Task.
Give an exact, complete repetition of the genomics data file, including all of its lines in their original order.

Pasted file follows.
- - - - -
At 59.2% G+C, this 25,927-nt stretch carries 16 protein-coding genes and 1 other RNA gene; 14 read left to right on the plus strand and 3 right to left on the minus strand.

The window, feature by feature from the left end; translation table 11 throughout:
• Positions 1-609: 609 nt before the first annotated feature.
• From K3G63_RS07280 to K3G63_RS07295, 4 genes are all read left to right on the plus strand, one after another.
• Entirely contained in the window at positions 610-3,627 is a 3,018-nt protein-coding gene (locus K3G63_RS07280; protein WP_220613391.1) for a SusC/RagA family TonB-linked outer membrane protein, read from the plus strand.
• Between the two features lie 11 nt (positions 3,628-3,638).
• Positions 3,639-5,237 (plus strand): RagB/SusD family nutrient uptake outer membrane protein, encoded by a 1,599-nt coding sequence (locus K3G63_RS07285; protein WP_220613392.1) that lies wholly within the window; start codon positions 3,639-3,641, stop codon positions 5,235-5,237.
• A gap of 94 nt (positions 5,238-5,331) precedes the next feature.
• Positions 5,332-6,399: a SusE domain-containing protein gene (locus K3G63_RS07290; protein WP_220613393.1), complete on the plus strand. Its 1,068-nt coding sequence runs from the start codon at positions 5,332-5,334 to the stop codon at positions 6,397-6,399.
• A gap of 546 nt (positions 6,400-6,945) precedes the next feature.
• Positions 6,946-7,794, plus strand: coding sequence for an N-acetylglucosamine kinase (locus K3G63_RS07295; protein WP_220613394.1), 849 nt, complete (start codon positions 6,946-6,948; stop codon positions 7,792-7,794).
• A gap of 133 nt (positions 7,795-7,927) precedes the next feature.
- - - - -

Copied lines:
At 59.2% G+C, this 25,927-nt stretch carries 16 protein-coding genes and 1 other RNA gene; 14 read left to right on the plus strand and 3 right to left on the minus strand.

The window, feature by feature from the left end; translation table 11 throughout:
• Positions 1-609: 609 nt before the first annotated feature.
• From K3G63_RS07280 to K3G63_RS07295, 4 genes are all read left to right on the plus strand, one after another.
• Entirely contained in the window at positions 610-3,627 is a 3,018-nt protein-coding gene (locus K3G63_RS07280; protein WP_220613391.1) for a SusC/RagA family TonB-linked outer membrane protein, read from the plus strand.
• Between the two features lie 11 nt (positions 3,628-3,638).
• Positions 3,639-5,237 (plus strand): RagB/SusD family nutrient uptake outer membrane protein, encoded by a 1,599-nt coding sequence (locus K3G63_RS07285; protein WP_220613392.1) that lies wholly within the window; start codon positions 3,639-3,641, stop codon positions 5,235-5,237.
• A gap of 94 nt (positions 5,238-5,331) precedes the next feature.
• Positions 5,332-6,399: a SusE domain-containing protein gene (locus K3G63_RS07290; protein WP_220613393.1), complete on the plus strand. Its 1,068-nt coding sequence runs from the start codon at positions 5,332-5,334 to the stop codon at positions 6,397-6,399.
• A gap of 546 nt (positions 6,400-6,945) precedes the next feature.
• Positions 6,946-7,794, plus strand: coding sequence for an N-acetylglucosamine kinase (locus K3G63_RS07295; protein WP_220613394.1), 849 nt, complete (start codon positions 6,946-6,948; stop codon positions 7,792-7,794).
• A gap of 133 nt (positions 7,795-7,927) precedes the next feature.